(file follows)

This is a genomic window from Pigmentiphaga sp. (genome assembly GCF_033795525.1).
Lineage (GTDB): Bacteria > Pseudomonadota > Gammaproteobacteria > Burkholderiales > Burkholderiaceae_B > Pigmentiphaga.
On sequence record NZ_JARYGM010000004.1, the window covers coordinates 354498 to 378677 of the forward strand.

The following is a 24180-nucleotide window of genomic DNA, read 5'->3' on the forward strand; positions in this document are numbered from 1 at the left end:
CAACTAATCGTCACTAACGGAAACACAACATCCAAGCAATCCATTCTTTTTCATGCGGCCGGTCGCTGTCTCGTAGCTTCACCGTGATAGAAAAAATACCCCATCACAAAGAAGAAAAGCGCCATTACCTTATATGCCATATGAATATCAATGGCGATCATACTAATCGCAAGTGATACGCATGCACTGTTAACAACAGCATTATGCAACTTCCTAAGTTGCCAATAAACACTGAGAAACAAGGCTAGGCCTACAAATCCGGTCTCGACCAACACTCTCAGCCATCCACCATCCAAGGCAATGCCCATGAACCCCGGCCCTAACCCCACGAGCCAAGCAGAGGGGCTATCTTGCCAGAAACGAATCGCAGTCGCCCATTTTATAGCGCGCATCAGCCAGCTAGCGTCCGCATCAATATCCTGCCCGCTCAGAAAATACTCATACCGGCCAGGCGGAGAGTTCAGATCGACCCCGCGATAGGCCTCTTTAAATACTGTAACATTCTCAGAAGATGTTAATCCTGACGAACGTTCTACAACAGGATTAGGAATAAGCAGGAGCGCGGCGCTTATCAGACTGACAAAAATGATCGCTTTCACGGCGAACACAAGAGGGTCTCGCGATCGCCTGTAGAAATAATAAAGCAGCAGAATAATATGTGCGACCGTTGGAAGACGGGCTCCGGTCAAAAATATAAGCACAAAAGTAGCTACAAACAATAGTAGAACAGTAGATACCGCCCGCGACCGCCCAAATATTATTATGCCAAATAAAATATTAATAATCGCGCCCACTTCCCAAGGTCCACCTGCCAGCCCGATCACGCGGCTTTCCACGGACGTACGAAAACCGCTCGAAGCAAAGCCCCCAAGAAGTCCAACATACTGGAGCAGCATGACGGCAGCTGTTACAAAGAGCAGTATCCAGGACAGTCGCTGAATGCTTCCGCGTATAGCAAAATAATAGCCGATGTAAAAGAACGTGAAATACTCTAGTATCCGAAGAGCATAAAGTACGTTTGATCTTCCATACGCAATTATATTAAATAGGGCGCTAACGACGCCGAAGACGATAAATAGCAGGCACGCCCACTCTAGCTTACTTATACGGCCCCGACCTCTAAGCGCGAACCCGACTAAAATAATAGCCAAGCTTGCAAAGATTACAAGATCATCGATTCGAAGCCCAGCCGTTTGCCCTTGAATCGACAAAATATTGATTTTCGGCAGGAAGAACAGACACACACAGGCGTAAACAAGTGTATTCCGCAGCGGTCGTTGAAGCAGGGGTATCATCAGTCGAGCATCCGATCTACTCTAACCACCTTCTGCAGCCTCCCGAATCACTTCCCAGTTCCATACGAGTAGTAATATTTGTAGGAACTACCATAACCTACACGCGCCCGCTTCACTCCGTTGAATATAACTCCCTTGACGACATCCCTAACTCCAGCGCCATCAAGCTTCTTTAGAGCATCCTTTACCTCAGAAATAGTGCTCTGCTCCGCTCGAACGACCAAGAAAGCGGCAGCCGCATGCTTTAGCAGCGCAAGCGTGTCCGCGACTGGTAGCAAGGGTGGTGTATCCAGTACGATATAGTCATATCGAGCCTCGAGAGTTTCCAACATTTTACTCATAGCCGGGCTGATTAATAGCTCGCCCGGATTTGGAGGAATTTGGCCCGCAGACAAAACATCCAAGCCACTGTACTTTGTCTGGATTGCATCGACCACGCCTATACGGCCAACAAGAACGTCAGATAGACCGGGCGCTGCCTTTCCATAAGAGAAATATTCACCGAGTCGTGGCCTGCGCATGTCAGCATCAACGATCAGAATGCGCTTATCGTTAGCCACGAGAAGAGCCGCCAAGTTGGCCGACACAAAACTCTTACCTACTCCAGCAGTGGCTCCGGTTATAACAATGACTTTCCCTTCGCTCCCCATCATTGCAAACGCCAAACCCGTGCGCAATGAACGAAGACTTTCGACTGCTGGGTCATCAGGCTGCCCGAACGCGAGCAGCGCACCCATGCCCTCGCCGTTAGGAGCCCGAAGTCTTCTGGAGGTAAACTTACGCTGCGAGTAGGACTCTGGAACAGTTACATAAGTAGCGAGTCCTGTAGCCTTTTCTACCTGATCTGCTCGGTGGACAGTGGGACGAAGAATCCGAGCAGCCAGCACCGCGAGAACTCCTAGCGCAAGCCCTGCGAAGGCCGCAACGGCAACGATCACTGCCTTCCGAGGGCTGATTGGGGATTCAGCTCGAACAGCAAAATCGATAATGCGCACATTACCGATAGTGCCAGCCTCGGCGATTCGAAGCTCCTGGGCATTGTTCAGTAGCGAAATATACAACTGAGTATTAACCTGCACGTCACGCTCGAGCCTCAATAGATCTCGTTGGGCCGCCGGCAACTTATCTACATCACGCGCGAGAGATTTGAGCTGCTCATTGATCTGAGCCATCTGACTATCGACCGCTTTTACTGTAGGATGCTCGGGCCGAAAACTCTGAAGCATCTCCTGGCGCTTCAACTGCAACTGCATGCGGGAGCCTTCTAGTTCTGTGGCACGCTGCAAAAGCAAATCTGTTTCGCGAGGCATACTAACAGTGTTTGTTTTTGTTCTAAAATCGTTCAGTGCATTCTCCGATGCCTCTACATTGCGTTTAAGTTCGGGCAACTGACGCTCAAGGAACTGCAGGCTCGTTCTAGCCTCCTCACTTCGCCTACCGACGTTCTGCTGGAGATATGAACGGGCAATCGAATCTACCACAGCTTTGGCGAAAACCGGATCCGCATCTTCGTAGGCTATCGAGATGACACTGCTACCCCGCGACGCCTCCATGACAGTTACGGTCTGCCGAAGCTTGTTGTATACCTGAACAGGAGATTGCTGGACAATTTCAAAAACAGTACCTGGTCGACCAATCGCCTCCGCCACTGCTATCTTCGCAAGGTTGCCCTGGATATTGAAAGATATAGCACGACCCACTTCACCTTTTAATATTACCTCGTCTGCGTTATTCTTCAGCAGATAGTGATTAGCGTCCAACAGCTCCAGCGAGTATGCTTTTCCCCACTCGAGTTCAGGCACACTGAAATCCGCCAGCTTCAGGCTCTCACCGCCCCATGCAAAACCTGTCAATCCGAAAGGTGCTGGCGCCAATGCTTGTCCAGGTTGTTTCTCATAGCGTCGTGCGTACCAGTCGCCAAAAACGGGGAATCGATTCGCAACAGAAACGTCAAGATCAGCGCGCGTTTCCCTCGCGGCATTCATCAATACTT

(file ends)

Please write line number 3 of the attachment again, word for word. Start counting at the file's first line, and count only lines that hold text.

On sequence record NZ_JARYGM010000004.1, the window covers coordinates 354498 to 378677 of the forward strand.